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  1. #1
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    Unanswered: Really Dumb Question About COMMIT Statement

    In reading my SQL books over the weekend, I found an example of the COMMIT statement and while I've never used this actual statement on a particular database, I'm not sure I understand the purpose of this command and was hoping someone could please explain it to a beginner like myself. Before you post a URL to a document such as this, please know the name of the statement 'COMMIT' seems very straight forward, you issue a command and then finalize it with COMMIT however when I use UPDATE or ALTER statements to a database, why do I never use the COMMIT statement? All my changes are made on the fly. I'm never required to use COMMIT to make changes...for example

    Code:
    gfe=# UPDATE employees
    SET position = 'Configuration Management'
    WHERE emp_id = 234 AND lname = 'Wilson';
    UPDATE 1
    That change was made on the fly w/o using the COMMIT. In trying to be somewhat enabled, I referenced this command in my SQL book / guide at my desk and it says that statements like INSERT, UPDATE, & DELETE are implicit which don't seem to require the use of the COMMIT statement but statements like START are explicit and considered 'open transactions' & appear to be finalized with the use of the COMMIT statement. Can someone please break this down for me to help me better understand? I guess I've never used START statements or understand in what circumstances they would be used. Sorry if this seems really basic to most of you but please note I am learning, I did try and answer my own question, and I'm asking for someone to help me understand it at a basic level.

    Thank you!

  2. #2
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    the purpose of START (or BEGIN TRANSACTION, or similar) is to initiate a series of statements which will be executed together as a group

    they will all complete successfully, in which case the COMMIT command will be given, or else there will be a problem along the way, in which case the ROLLBACK command will be given, and none of the statements, even those that had already ostensibly finished, will take effect

    as you can imagine, suspending these actions in case they have to be "undone" consumes some additional resources

    classic example of a transaction is the transfer of money between bank accounts -- you want both the withdrawal from one account and the deposit to the other to complete succesfully, or else you don't want either of them to take effect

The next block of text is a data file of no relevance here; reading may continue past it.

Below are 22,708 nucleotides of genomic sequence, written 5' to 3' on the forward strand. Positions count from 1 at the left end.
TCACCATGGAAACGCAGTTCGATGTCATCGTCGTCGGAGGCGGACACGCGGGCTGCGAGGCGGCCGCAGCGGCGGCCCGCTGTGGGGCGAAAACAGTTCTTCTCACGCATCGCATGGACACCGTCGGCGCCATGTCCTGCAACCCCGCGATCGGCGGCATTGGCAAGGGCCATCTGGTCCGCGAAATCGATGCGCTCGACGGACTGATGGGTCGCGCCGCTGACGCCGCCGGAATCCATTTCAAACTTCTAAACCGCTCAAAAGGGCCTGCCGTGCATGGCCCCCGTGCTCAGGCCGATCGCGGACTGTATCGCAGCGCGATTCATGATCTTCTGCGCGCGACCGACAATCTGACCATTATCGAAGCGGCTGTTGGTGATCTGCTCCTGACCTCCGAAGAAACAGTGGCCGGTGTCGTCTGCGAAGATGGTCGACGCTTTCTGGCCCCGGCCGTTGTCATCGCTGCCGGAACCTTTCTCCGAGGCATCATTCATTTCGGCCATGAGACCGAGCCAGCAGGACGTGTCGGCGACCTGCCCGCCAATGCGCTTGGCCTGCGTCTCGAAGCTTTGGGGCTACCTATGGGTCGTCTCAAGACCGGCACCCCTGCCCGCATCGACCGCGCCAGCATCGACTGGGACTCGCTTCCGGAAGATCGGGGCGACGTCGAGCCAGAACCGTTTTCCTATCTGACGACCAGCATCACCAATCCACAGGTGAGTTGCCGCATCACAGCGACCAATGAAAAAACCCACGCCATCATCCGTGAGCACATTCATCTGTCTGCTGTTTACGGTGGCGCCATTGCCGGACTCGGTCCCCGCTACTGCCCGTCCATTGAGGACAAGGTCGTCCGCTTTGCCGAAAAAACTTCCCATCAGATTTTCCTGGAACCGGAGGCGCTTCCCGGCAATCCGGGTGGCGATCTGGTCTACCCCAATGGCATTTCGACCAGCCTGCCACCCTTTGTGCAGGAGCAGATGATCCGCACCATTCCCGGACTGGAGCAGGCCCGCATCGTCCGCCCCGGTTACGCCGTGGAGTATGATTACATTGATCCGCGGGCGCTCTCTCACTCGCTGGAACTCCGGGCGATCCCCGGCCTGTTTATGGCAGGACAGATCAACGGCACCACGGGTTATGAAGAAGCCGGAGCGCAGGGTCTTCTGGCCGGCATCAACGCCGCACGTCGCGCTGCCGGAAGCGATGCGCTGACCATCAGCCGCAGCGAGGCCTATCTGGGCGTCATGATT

individual statements, executed one at a time, all have implicit COMMIT

    there wouldn't be much point in putting START/COMMIT around an individual statement, would there -- if it completes successfully, you'd COMMIT, which would seem somewhat redundant, and if it doesn't complete successfully, you'd ROLLBACK, except there would be nothing to roll back since it didn't complete successfully

    it's only when there is a series of interdependent statements that you'd need the transaction concept of all-or-none successful completion


    p.s. in your database, how many employees share an employee id?

    Last edited by r937; 05-01-12 at 13:34.
    rudy.ca | @rudydotca
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  3. #3
    Join Date
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    Quote Originally Posted by r937 View Post
    individual statements, executed one at a time, all have implicit COMMIT
    That is an overly-generalized statement and not true for all databases and clients e.g. Oracle's SQL*Plus autocommit is off by default.

    If the client turns off auto-commit then individual statement do need a commit as well.

    This is particularly helpful if e.g. you forgot a proper WHERE clause for your DELETE statement. It's a safety net I wouldn't want to miss

  4. #4
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    Thanks all. I have not gotten to SQL transactions yet so I guess it makes sense I didn't understand the COMMIT statement as of yet.

  5. #5
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    Quote Originally Posted by shammat View Post
    This is particularly helpful if e.g. you forgot a proper WHERE clause for your DELETE statement. It's a safety net I wouldn't want to miss
    thanks for the clarification

    as for the safety net, i don't need one

    all you have to do is forget the WHERE clause just once, and you will never, ever do that again

    rudy.ca | @rudydotca
    Buy my SitePoint book: Simply SQL

  6. #6
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    Quote Originally Posted by CarlosinFL View Post
    Thanks all. I have not gotten to SQL transactions yet so I guess it makes sense I didn't understand the COMMIT statement as of yet.
    This is not specific for SQL transactions. Any kind of transaction has a "begin of transaction" and an "end of transaction". You may want to read: Transaction processing - Wikipedia, the free encyclopedia Also very important to understand database transactions are the ACID properties. Those are usually one of the first things taught in database system courses. ACID - Wikipedia, the free encyclopedia
    Knut Stolze
    IBM DB2 Analytics Accelerator
    IBM Germany Research & Development

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